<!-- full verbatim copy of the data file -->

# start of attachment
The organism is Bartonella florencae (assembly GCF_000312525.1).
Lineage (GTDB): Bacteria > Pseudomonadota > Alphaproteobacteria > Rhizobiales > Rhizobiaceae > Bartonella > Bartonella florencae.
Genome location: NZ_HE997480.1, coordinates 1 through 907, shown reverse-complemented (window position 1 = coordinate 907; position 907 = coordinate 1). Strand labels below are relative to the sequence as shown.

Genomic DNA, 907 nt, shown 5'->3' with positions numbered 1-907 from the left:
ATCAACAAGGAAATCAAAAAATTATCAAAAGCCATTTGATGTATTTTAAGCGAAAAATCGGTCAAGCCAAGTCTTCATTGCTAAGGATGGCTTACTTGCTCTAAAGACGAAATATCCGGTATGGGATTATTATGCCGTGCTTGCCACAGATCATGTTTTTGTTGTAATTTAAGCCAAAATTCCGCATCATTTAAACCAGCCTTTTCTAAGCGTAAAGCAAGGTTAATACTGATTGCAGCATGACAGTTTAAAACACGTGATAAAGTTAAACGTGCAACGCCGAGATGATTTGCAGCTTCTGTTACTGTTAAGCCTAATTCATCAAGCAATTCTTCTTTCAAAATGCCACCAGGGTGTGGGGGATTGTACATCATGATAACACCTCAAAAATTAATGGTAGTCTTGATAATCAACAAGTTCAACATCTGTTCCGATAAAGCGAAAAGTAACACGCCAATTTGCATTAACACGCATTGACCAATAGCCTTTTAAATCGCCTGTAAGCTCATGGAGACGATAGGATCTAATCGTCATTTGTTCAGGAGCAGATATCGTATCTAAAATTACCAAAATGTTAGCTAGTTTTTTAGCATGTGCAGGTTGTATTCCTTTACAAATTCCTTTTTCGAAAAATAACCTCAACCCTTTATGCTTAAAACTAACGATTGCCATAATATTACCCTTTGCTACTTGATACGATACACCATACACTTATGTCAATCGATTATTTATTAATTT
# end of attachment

The organism is Bartonella florencae (assembly GCF_000312525.1).
Lineage (GTDB): Bacteria > Pseudomonadota > Alphaproteobacteria > Rhizobiales > Rhizobiaceae > Bartonella > Bartonella florencae.
Genome location: NZ_HE997480.1, coordinates 1 through 907, shown reverse-complemented (window position 1 = coordinate 907; position 907 = coordinate 1). Strand labels below are relative to the sequence as shown.

Genomic DNA, 907 nt, shown 5'->3' with positions numbered 1-907 from the left:
ATCAACAAGGAAATCAAAAAATTATCAAAAGCCATTTGATGTATTTTAAGCGAAAAATCGGTCAAGCCAAGTCTTCATTGCTAAGGATGGCTTACTTGCTCTAAAGACGAAATATCCGGTATGGGATTATTATGCCGTGCTTGCCACAGATCATGTTTTTGTTGTAATTTAAGCCAAAATTCCGCATCATTTAAACCAGCCTTTTCTAAGCGTAAAGCAAGGTTAATACTGATTGCAGCATGACAGTTTAAAACACGTGATAAAGTTAAACGTGCAACGCCGAGATGATTTGCAGCTTCTGTTACTGTTAAGCCTAATTCATCAAGCAATTCTTCTTTCAAAATGCCACCAGGGTGTGGGGGATTGTACATCATGATAACACCTCAAAAATTAATGGTAGTCTTGATAATCAACAAGTTCAACATCTGTTCCGATAAAGCGAAAAGTAACACGCCAATTTGCATTAACACGCATTGACCAATAGCCTTTTAAATCGCCTGTAAGCTCATGGAGACGATAGGATCTAATCGTCATTTGTTCAGGAGCAGATATCGTATCTAAAATTACCAAAATGTTAGCTAGTTTTTTAGCATGTGCAGGTTGTATTCCTTTACAAATTCCTTTTTCGAAAAATAACCTCAACCCTTTATGCTTAAAACTAACGATTGCCATAATATTACCCTTTGCTACTTGATACGATACACCATACACTTATGTCAATCGATTATTTATTAATTT